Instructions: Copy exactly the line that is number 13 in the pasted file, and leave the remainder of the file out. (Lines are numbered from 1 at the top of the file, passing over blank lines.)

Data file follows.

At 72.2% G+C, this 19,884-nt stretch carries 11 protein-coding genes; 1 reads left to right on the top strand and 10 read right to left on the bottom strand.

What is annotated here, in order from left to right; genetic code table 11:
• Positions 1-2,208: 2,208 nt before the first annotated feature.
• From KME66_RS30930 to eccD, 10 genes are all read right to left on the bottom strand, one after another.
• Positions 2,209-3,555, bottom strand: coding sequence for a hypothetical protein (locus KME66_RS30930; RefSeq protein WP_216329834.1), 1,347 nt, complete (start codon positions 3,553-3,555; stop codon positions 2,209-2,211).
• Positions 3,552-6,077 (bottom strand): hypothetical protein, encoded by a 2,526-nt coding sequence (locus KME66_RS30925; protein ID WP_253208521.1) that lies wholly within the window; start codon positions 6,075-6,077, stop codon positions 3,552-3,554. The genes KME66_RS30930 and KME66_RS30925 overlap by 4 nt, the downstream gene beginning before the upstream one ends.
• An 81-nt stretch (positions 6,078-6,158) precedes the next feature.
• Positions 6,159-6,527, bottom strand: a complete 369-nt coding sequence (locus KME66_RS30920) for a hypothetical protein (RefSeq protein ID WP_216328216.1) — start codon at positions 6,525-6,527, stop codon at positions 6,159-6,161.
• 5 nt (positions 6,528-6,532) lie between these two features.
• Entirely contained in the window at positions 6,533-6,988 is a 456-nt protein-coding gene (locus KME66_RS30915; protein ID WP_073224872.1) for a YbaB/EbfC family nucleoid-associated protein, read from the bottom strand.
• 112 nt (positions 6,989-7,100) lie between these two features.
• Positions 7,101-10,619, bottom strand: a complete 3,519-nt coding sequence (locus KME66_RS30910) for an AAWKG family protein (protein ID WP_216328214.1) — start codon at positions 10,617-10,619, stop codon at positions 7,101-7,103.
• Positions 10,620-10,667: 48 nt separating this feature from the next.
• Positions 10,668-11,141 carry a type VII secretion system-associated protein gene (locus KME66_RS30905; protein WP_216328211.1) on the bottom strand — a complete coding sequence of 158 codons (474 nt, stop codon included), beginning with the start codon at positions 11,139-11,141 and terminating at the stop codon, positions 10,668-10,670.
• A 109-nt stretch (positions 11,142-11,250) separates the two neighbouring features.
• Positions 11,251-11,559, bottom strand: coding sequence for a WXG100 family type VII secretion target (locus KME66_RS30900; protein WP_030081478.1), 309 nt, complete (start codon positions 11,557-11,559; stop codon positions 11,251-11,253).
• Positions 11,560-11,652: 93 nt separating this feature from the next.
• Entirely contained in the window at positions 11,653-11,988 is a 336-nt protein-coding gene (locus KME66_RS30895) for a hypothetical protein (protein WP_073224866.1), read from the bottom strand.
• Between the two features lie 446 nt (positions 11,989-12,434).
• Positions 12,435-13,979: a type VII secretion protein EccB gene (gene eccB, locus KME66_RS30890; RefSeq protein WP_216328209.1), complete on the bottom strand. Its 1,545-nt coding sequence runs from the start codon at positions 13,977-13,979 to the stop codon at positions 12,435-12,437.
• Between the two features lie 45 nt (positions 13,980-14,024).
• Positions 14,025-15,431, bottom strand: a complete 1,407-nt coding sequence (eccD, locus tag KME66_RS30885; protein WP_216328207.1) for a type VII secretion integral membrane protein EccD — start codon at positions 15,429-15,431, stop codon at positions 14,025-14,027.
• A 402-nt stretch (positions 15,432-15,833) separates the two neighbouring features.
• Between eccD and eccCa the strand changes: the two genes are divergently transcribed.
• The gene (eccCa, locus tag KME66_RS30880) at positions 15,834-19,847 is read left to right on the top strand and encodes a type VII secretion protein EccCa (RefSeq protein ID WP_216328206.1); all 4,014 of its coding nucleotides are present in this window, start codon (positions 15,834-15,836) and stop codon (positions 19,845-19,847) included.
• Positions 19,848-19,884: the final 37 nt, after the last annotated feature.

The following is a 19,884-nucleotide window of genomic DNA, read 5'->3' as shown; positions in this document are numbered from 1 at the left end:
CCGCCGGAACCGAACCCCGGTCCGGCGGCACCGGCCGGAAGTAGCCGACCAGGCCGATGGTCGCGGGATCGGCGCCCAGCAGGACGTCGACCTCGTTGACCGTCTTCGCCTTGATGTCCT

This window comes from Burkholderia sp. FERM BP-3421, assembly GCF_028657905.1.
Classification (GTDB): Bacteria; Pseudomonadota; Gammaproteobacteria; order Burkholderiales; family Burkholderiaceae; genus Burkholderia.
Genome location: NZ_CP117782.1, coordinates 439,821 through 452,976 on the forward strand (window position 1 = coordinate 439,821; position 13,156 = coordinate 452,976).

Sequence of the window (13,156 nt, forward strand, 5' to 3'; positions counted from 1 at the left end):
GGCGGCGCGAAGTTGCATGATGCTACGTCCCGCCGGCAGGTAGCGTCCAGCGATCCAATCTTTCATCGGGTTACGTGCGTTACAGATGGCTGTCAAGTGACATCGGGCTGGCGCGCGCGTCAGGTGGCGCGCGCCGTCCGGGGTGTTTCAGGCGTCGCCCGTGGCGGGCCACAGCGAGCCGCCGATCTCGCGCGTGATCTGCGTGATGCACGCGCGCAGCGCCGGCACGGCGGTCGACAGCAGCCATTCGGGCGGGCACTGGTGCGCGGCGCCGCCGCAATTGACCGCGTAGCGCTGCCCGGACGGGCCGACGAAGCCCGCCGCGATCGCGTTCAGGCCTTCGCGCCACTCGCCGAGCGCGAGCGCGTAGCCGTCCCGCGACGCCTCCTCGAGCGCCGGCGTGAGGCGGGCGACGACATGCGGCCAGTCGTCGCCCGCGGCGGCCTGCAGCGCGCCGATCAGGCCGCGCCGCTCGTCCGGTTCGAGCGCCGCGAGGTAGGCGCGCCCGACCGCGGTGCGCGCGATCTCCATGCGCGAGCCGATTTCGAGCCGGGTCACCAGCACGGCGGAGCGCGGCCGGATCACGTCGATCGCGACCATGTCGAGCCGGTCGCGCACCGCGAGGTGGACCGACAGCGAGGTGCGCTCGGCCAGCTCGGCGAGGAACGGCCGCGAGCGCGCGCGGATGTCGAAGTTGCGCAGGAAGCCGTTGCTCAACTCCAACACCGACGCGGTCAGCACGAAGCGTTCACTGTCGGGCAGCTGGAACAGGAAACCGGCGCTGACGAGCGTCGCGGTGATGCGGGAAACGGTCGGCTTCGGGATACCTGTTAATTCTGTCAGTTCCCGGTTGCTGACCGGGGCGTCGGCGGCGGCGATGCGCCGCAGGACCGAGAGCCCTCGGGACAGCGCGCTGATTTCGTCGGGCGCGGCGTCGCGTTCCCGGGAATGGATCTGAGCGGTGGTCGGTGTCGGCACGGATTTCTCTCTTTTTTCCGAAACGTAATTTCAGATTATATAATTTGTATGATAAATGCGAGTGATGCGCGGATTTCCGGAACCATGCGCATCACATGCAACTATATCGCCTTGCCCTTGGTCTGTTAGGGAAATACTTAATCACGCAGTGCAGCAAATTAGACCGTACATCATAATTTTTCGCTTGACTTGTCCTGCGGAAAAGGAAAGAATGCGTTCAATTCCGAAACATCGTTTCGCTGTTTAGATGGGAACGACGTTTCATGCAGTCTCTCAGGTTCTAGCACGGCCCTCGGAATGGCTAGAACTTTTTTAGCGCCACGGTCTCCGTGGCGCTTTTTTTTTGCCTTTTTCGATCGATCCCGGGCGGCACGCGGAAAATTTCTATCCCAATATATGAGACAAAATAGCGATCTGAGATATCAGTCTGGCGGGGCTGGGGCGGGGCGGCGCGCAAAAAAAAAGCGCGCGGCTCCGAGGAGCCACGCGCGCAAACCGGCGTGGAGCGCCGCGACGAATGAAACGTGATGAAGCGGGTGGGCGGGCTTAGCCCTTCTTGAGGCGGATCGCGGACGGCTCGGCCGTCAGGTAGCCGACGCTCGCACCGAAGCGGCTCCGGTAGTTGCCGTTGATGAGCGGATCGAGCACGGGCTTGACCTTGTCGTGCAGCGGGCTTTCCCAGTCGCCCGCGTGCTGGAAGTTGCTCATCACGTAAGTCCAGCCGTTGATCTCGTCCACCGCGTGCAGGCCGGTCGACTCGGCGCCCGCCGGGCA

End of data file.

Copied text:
• Positions 10,620-10,667: 48 nt separating this feature from the next.